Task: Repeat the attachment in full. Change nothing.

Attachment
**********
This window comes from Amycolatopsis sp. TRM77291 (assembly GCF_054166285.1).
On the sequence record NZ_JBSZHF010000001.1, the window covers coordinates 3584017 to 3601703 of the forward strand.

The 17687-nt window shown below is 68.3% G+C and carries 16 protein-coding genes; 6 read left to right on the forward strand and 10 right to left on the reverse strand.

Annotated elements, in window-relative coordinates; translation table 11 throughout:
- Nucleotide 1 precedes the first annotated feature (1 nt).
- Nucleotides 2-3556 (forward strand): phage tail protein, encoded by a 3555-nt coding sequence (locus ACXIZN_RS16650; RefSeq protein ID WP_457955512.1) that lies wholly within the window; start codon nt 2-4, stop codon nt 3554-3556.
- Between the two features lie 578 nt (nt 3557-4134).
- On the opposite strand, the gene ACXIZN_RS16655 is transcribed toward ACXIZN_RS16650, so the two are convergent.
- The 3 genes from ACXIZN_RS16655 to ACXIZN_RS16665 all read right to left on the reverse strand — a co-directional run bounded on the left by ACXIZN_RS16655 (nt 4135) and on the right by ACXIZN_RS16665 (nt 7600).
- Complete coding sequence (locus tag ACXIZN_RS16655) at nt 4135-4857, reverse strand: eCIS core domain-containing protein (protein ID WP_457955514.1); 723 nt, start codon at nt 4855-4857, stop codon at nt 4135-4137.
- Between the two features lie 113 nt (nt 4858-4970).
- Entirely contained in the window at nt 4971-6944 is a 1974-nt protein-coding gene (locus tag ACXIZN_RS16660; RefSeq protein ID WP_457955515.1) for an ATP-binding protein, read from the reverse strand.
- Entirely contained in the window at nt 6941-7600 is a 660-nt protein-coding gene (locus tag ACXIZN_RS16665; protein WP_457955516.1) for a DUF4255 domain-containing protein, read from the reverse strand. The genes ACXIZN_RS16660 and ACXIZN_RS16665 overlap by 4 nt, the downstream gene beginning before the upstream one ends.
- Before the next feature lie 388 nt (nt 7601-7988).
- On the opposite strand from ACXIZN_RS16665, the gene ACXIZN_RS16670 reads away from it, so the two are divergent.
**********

This window comes from Amycolatopsis sp. TRM77291 (assembly GCF_054166285.1).
On the sequence record NZ_JBSZHF010000001.1, the window covers coordinates 3584017 to 3601703 of the forward strand.

The 17687-nt window shown below is 68.3% G+C and carries 16 protein-coding genes; 6 read left to right on the forward strand and 10 right to left on the reverse strand.

Annotated elements, in window-relative coordinates; translation table 11 throughout:
- Nucleotide 1 precedes the first annotated feature (1 nt).
- Nucleotides 2-3556 (forward strand): phage tail protein, encoded by a 3555-nt coding sequence (locus ACXIZN_RS16650; RefSeq protein ID WP_457955512.1) that lies wholly within the window; start codon nt 2-4, stop codon nt 3554-3556.
- Between the two features lie 578 nt (nt 3557-4134).
- On the opposite strand, the gene ACXIZN_RS16655 is transcribed toward ACXIZN_RS16650, so the two are convergent.
- The 3 genes from ACXIZN_RS16655 to ACXIZN_RS16665 all read right to left on the reverse strand — a co-directional run bounded on the left by ACXIZN_RS16655 (nt 4135) and on the right by ACXIZN_RS16665 (nt 7600).
- Complete coding sequence (locus tag ACXIZN_RS16655) at nt 4135-4857, reverse strand: eCIS core domain-containing protein (protein ID WP_457955514.1); 723 nt, start codon at nt 4855-4857, stop codon at nt 4135-4137.
- Between the two features lie 113 nt (nt 4858-4970).
- Entirely contained in the window at nt 4971-6944 is a 1974-nt protein-coding gene (locus tag ACXIZN_RS16660; RefSeq protein ID WP_457955515.1) for an ATP-binding protein, read from the reverse strand.
- Entirely contained in the window at nt 6941-7600 is a 660-nt protein-coding gene (locus tag ACXIZN_RS16665; protein WP_457955516.1) for a DUF4255 domain-containing protein, read from the reverse strand. The genes ACXIZN_RS16660 and ACXIZN_RS16665 overlap by 4 nt, the downstream gene beginning before the upstream one ends.
- Before the next feature lie 388 nt (nt 7601-7988).
- On the opposite strand from ACXIZN_RS16665, the gene ACXIZN_RS16670 reads away from it, so the two are divergent.